LONDON (AP) — Britain's ambassador to the United States resigned Wednesday after being made a diplomatic nobody by President Donald Trump following the leak of the envoy's unflattering opinions about the U.S. administration.
Veteran diplomat Kim Darroch said he could no longer do his job in Washington after Trump branded him a fool and cut off all contact with the representative of one of the U.S.'s closest allies.
The break in relations followed a British newspaper's publication Sunday of leaked documents that revealed the ambassador's dim view of Trump's administration, which Darroch described as dysfunctional, inept and chaotic.
"The current situation is making it impossible for me to carry out my role as I would like," Darroch said in his resignation letter.
In the leaked documents, he called the Trump administration's policy toward Iran "incoherent," said the president might be indebted to "dodgy Russians" and raised doubts about whether the White House "will ever look competent."
"We don't really believe this administration is going to become substantially more normal; less dysfunctional; less unpredictable; less faction riven; less diplomatically clumsy and inept," one missive said.
Prime Minister Theresa May and other British politicians have praised Darroch and condemned the leak in recent days. Some also accused Boris Johnson, who is likely to be picked as Britain's next prime minister later this month, of failing to stand up for the U.K.'s envoy in Washington because he wanted to curry favor with Trump.
"The fact that Sir Kim has been bullied out of his job, because of Donald Trump's tantrums and Boris Johnson's pathetic lick-spittle response, is something that shames our country," said Emily Thornberry, the spokeswoman on foreign affairs issues for the main opposition Labour Party.
Darroch had been set to retire at the end of the year. It's unclear whether May will have time to name a replacement before she leaves office later this month.
Appointing ambassadors usually involves a formal civil service process with advertisements, applications and interviews, though Simon McDonald, head of Britain's diplomatic service, said the post of ambassador to the U.S. wasn't always chosen that way.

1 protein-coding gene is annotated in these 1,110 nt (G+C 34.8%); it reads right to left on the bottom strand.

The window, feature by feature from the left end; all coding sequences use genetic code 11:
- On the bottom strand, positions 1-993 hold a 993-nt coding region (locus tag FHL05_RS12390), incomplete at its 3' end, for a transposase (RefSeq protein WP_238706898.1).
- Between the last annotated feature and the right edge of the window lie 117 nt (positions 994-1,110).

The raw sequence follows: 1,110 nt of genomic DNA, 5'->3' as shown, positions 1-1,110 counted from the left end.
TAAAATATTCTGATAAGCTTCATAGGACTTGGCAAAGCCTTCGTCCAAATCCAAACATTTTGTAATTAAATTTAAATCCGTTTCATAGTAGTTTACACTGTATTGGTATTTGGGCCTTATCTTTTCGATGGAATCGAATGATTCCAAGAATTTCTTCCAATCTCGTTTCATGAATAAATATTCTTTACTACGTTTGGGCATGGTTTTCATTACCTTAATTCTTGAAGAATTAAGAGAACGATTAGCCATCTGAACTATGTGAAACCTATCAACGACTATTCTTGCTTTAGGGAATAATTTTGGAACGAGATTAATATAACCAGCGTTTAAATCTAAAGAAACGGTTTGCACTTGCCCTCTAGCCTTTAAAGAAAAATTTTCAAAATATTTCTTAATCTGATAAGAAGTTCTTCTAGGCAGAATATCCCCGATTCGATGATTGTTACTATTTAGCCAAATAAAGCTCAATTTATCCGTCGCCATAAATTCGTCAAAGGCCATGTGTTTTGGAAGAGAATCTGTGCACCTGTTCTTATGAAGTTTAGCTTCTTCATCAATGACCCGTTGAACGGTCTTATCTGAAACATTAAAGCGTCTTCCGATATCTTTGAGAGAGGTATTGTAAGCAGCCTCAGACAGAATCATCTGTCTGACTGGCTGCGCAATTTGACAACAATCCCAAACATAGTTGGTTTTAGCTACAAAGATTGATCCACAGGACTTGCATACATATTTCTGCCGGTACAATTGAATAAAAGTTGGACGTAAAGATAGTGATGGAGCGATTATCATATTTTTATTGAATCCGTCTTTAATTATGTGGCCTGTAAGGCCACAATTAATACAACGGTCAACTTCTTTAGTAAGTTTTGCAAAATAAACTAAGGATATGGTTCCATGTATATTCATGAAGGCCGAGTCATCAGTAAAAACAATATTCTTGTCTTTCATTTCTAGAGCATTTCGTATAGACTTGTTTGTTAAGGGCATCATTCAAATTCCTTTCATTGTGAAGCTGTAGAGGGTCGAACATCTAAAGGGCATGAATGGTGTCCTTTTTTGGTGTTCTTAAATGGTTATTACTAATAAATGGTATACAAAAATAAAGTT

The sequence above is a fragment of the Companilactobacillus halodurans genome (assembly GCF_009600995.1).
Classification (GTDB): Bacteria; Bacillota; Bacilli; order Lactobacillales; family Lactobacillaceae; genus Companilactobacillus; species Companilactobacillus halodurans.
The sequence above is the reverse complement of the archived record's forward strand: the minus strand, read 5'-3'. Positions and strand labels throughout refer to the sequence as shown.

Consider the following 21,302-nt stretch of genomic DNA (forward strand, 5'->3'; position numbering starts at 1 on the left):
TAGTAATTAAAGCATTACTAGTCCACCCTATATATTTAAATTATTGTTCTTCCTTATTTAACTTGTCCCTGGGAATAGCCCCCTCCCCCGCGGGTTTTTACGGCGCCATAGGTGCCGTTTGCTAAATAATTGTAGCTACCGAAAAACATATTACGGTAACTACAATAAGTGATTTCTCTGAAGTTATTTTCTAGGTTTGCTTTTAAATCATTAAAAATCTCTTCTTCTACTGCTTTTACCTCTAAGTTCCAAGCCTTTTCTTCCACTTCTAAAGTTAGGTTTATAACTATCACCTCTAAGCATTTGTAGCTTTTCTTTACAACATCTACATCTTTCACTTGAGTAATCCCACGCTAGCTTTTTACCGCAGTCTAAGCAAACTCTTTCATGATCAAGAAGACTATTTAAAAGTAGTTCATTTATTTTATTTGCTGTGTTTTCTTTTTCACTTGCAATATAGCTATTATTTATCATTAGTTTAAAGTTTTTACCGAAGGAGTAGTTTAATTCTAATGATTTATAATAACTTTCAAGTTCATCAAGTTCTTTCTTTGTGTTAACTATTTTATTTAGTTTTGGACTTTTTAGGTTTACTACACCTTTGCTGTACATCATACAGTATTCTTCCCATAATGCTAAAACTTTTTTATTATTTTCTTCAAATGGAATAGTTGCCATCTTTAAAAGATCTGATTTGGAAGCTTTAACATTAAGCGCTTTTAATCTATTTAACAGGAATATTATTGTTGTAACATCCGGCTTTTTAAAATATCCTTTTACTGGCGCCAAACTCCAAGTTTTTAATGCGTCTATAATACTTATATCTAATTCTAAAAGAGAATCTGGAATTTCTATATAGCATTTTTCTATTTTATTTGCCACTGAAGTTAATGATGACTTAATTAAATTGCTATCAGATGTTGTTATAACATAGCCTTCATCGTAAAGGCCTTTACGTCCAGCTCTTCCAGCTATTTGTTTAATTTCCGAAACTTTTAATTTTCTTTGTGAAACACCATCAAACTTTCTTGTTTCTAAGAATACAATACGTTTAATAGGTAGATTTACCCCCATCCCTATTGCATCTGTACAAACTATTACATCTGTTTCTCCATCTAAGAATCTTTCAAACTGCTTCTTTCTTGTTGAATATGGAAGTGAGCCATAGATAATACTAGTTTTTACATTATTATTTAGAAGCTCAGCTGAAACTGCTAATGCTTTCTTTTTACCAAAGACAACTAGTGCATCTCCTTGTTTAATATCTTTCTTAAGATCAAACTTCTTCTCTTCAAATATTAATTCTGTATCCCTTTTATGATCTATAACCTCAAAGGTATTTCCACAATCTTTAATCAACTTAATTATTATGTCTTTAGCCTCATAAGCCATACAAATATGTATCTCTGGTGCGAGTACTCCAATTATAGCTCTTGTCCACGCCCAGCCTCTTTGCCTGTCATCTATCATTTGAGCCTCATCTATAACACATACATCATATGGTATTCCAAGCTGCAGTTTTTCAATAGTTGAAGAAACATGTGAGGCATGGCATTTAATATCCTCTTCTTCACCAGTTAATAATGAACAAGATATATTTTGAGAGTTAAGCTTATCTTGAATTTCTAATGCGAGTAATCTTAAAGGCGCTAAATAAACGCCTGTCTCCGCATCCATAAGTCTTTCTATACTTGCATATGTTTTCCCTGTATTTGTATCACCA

"History shows that there are often bespoke procedures for filling the embassy in Washington, DC," he said.
Darroch announced his decision the morning after a debate between the two contenders to replace May as party leader and prime minister, Johnson and Jeremy Hunt.
Hunt, who is Britain's foreign secretary, vowed to keep Darroch in the post, but Johnson pointedly did not.
"I think it's very important we should have a close partnership, a close friendship with the United States," Johnson said.
Darroch's forthright, unfiltered views on the U.S. administration — meant for a limited audience and discreet review — appeared in the leaked documents published by Britain's Mail on Sunday newspaper.
Darroch had served as Britain's envoy to Washington since 2016; the leaked cables covered a period from 2017 to recent weeks.
British officials are hunting for the culprit behind the leak, which was both an embarrassment to May's government and a major breach of diplomatic security.
"We will pursue the culprit with all the means at our disposal," Foreign Office chief Simon McDonald told a committee of lawmakers.
McDonald said it was "vitally important" that ambassadors were able to speak candidly in private and that it was the first time in his career that a head of state has dismissed working with a British ambassador.
He told the Foreign Affairs Committee that even hostile states had not taken such action in his nearly 37 years in the department.
"This is not the first time a British ambassador has left post or resigned because of actions against the host government, but usually they are governments with whom we have problematic relations rather than friendly relations," McDonald said.
But he said the trans-Atlantic relationship was "so deep and so wide that it will withstand any individual squall."
He also said he feared there might be more leaks of sensitive government documents.
Like his predecessors, Darroch was a prominent figure in Washington, meeting frequently with high-level U.S. officials and hosting parties at the stately British Embassy.
Gatherings were frequently bipartisan, drawing guests from the Trump and Obama administrations, who mingled with journalists and members of prominent think tanks.
Darroch often addressed the attendees at such gatherings, making sure to single out high-level administration officials.
Trump's tweets created fury among many British politicians and officials, who found themselves insulted by the president's decision to have the administration cut off contact with their ambassador.
It underscored that the close relationship between the two countries has become increasingly lopsided — a severe problem as the U.K. prepares to set a new path with its departure from the European Union.
"It is shameful that Kim Darroch has effectively been forced out for doing the job that diplomats are appointed to do," Scottish First Minister Nicola Sturgeon tweeted. "Boris Johnson's failure last night to stand up for him — and stand up to the behavior of Donald Trump — spoke volumes."
Foreign Office minister Alan Duncan went further, accusing Johnson of having "thrown our top diplomat under a bus" for his own personal interests.
But Trump supporter and Brexit Party leader Nigel Farage described the resignation as, "the right decision."
He tweeted: "Time (to) put in a non-Remainer who wants a trade deal with America."
Julie Pace contributed from Washington.